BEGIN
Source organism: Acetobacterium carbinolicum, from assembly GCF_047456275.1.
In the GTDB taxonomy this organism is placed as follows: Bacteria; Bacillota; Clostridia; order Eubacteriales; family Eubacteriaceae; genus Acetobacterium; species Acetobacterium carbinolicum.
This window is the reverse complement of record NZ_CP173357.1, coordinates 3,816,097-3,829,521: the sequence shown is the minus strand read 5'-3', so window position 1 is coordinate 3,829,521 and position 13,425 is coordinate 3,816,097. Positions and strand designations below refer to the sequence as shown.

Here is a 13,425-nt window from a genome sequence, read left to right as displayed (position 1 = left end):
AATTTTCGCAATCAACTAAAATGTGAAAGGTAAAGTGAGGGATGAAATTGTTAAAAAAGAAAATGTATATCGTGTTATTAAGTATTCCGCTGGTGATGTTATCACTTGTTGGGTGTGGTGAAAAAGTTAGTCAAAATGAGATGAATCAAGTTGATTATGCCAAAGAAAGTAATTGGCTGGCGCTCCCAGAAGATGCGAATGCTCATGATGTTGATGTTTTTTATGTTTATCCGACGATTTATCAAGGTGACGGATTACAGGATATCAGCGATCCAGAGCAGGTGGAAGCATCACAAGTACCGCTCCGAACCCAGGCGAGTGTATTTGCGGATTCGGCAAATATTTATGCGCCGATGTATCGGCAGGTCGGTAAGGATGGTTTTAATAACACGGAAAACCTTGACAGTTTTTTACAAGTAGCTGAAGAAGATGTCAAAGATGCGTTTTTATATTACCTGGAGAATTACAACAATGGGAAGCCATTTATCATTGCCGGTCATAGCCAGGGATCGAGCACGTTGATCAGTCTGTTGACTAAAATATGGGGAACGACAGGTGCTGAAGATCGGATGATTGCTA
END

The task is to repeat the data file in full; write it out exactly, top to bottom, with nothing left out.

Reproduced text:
Source organism: Acetobacterium carbinolicum, from assembly GCF_047456275.1.
In the GTDB taxonomy this organism is placed as follows: Bacteria; Bacillota; Clostridia; order Eubacteriales; family Eubacteriaceae; genus Acetobacterium; species Acetobacterium carbinolicum.
This window is the reverse complement of record NZ_CP173357.1, coordinates 3,816,097-3,829,521: the sequence shown is the minus strand read 5'-3', so window position 1 is coordinate 3,829,521 and position 13,425 is coordinate 3,816,097. Positions and strand designations below refer to the sequence as shown.

Here is a 13,425-nt window from a genome sequence, read left to right as displayed (position 1 = left end):
AATTTTCGCAATCAACTAAAATGTGAAAGGTAAAGTGAGGGATGAAATTGTTAAAAAAGAAAATGTATATCGTGTTATTAAGTATTCCGCTGGTGATGTTATCACTTGTTGGGTGTGGTGAAAAAGTTAGTCAAAATGAGATGAATCAAGTTGATTATGCCAAAGAAAGTAATTGGCTGGCGCTCCCAGAAGATGCGAATGCTCATGATGTTGATGTTTTTTATGTTTATCCGACGATTTATCAAGGTGACGGATTACAGGATATCAGCGATCCAGAGCAGGTGGAAGCATCACAAGTACCGCTCCGAACCCAGGCGAGTGTATTTGCGGATTCGGCAAATATTTATGCGCCGATGTATCGGCAGGTCGGTAAGGATGGTTTTAATAACACGGAAAACCTTGACAGTTTTTTACAAGTAGCTGAAGAAGATGTCAAAGATGCGTTTTTATATTACCTGGAGAATTACAACAATGGGAAGCCATTTATCATTGCCGGTCATAGCCAGGGATCGAGCACGTTGATCAGTCTGTTGACTAAAATATGGGGAACGACAGGTGCTGAAGATCGGATGATTGCTA